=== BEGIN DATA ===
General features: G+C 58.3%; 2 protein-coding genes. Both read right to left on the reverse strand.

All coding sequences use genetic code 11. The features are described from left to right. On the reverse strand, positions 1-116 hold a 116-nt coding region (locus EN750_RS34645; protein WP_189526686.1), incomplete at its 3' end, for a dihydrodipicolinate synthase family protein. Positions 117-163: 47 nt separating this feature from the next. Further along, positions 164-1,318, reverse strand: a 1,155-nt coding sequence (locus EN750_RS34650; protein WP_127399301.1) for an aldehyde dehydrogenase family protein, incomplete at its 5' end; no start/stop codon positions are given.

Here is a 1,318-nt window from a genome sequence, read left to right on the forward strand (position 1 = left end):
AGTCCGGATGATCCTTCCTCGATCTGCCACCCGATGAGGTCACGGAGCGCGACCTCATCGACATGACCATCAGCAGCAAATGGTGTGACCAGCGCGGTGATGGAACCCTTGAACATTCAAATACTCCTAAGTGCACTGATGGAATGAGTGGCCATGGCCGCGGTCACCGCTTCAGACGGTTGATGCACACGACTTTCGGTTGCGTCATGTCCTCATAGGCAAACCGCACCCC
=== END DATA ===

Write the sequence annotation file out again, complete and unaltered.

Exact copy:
General features: G+C 58.3%; 2 protein-coding genes. Both read right to left on the reverse strand.

All coding sequences use genetic code 11. The features are described from left to right. On the reverse strand, positions 1-116 hold a 116-nt coding region (locus EN750_RS34645; protein WP_189526686.1), incomplete at its 3' end, for a dihydrodipicolinate synthase family protein. Positions 117-163: 47 nt separating this feature from the next. Further along, positions 164-1,318, reverse strand: a 1,155-nt coding sequence (locus EN750_RS34650; protein WP_127399301.1) for an aldehyde dehydrogenase family protein, incomplete at its 5' end; no start/stop codon positions are given.

Here is a 1,318-nt window from a genome sequence, read left to right on the forward strand (position 1 = left end):
AGTCCGGATGATCCTTCCTCGATCTGCCACCCGATGAGGTCACGGAGCGCGACCTCATCGACATGACCATCAGCAGCAAATGGTGTGACCAGCGCGGTGATGGAACCCTTGAACATTCAAATACTCCTAAGTGCACTGATGGAATGAGTGGCCATGGCCGCGGTCACCGCTTCAGACGGTTGATGCACACGACTTTCGGTTGCGTCATGTCCTCATAGGCAAACCGCACCCC